highlights -- travel weather
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[April 19, 2007]
HOPEWELL JUNCTION, N.Y. --
The start of the week was a traveler's nightmare, thanks to a
powerful nor'easter type storm causing havoc with flight schedules
nationwide. Hundreds of flights were expected to be canceled or
delayed as the storm pounded the Northeast with high winds, flooding
rains and heavy snow. The worst of the weather was in the Northeast;
however, the ripple effect was felt nationwide. The weather quieted
down by midweek, but added weather problems could occur at a number
of airports. By Thursday, rain will be slowing things down from San
Francisco northward into Portland and Seattle. A few midweek
thunderstorms will cause delays in Dallas and Denver. Chicago and
Atlanta are both looking pretty good this week, with only minor
Powerful nor'easter strikes: A storm that many are calling
the worst to hit the East Coast since December of 1992 is being
blamed for at least three deaths, along with widespread flooding and
near record amounts of rainfall. From West Virginia to Connecticut,
residents were urged to stay home from work and school on Monday as
the storm intensified off Long Island. More than 8 inches of rain
had fallen in New York City as of Monday morning, 7.52 inches of
that coming on Sunday. Extreme coastal flooding was forecast from
New Jersey to New England as winds of tropical storm force were
expected to push tides a few to several feet above normal. More than
600 flights were canceled on Sunday as torrential rain battered
coastal areas and heavy, wet snow piled up further inland. Eighteen
inches of snow was expected for parts of upstate New York and
northern New England. The storm was also responsible for deadly
tornadoes that struck from the Carolinas to Florida on Sunday.
Freak wave hits Acapulco
A rogue wave slammed ashore in Acapulco, Mexico, last week,
dragging six people walking along the beach into the ocean. The wave
struck on a sunny, hot day with little wind and little other wave
action occurring at the time. The wave pushed seawater hundreds of
feet inland, rising to the bumpers of cars in the parking lots of
the hotel-lined boulevard. Unusually high waves such as this one can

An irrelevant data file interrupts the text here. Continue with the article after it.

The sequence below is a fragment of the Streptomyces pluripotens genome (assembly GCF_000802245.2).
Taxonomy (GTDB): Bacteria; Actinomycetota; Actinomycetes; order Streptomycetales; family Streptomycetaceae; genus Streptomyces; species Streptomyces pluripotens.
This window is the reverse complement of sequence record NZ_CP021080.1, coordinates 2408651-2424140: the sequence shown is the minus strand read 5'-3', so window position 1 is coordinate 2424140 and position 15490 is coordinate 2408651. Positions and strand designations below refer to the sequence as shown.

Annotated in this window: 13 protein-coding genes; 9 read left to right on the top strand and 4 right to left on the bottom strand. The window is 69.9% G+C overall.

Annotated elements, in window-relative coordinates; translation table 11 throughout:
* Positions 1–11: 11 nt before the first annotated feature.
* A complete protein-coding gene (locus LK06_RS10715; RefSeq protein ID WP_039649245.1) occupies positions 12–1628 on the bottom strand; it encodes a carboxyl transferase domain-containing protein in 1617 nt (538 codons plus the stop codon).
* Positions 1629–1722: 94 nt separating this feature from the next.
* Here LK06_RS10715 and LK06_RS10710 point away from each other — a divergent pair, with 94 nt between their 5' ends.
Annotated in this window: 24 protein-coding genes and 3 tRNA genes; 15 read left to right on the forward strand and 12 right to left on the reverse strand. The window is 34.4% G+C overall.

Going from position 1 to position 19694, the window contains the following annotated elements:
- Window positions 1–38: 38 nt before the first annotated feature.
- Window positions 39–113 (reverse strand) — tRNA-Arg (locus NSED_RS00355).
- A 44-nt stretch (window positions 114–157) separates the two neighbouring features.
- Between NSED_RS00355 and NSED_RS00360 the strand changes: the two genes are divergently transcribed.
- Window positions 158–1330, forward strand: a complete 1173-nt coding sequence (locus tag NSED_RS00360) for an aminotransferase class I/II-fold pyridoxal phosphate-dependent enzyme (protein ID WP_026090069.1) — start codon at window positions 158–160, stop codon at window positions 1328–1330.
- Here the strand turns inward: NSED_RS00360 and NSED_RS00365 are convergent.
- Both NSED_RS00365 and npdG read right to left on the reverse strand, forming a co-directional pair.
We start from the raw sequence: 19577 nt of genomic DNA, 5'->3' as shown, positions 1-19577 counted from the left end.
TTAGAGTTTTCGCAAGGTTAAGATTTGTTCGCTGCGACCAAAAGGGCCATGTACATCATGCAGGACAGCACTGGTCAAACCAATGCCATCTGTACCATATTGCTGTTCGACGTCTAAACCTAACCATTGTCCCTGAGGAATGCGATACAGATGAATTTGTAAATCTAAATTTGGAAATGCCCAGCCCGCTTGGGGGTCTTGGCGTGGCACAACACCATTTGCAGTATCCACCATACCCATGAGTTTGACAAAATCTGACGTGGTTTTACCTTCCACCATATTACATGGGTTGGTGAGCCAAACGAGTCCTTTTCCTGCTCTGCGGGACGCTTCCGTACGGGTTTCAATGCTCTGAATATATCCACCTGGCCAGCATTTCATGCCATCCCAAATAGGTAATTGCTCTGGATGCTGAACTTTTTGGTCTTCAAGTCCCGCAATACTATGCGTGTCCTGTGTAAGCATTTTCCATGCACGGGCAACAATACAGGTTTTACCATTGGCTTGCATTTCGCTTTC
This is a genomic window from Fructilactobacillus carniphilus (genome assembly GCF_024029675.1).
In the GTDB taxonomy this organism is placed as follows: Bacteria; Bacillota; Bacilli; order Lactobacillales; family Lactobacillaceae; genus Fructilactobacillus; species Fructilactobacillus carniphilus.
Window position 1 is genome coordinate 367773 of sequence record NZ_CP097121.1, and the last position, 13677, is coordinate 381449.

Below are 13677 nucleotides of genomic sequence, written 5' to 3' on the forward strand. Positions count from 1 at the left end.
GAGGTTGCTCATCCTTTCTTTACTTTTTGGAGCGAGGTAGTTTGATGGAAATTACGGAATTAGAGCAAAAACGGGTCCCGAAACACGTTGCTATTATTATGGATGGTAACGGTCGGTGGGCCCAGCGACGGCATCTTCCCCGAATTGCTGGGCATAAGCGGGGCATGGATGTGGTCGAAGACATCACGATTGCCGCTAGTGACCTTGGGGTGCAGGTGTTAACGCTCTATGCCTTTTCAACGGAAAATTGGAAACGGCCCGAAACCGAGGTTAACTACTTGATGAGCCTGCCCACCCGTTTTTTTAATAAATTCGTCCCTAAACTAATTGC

strike in otherwise good weather due to meteorological phenomena
occurring hundreds or even thousands of miles offshore.
Gray to Gore: "Hogwash"
One of the nation's most well-known hurricane prognosticators
is calling Al Gore "a gross alarmist" for making a documentary on
global warming. Speaking at the National Hurricane Conference in New
Orleans last week, William Gray was quoted as saying that Gore is
"one of those guys that preaches the end-of-the-world type of
things. I think he's doing a great disservice, and he doesn't know
what he's talking about." And, speaking of not knowing what he's
talking about, Gore's camp exercised extreme politeness in not
pointing out that Gray's forecasts over the past two hurricane
seasons have been waaaaaaaaaaaaay off the mark.
CompuWeather case of the week -- "Lasso that shopping cart!"
We've all seen it happen at least once. A grocery store parking
lot on a windy day. Empty shopping carts that seem to have a mind of
their own. BAM! Dented car door. It happens often, despite the best
efforts of store management to dispatch employees outside to corral
the wayward carts in a timely fashion.
Shopping carts are one thing, but when a full-sized metal
dumpster is the rolling culprit, the damage inflicted can be more
substantial. And that's exactly what happened to the owner of a BMW
in the parking lot of a Kash-n-Karry in Florida. She came out of the
store to find the dumpster up against the side of her car, along
with damage to the passenger-side door, the side panel and window.
Even the frame of the vehicle was bent slightly from the force of
the 450-pound dumpster hitting it.
[to top of second column]
The owner of the car filed a damage report with the store, and the
report was subsequently sent along to their insurance carrier, which
made payment on the claim.
The insurance company's subrogation
unit began an investigation that included a call to CompuWeather. An
analysis of the wind indicated that it was strong that day, with
gusts going as high as 30 mph when the incident took place. But was
that enough wind to cause a heavy dumpster to roll on its own?
Further investigation was warranted.
Over the course of the previous several years, the insurance
company had processed a number of damage claims stemming from
wind-driven shopping carts. Those dates were provided to
CompuWeather, and the meteorologist analyzed the wind and weather on
those days as well. The report showed that on all of the previous
days when cart damage occurred, the wind speed was at least 27 mph.
And on a few of the days, winds exceeded 40 miles per hour.
So it was deduced that a wind of at least 25-30 mph was required
to cause the much-lighter-weight shopping carts to careen out of
control. It didn't seem likely that a heavy dumpster could be moved
by winds of similar speeds.
With weather now ruled out as a possibility, the investigator began
looking elsewhere. It was eventually determined that the dumpster
had a faulty braking device on its wheels, and that the refuse
company had made a pickup during the time that the BMW owner was
parked in the lot. When the dumpster was emptied and placed back on
the ground, it started rolling because of the faulty brake and ended
up colliding with the car. The insurance company recovered what it
had paid out from the refuse company.
CompuWeather's quick way to document a case
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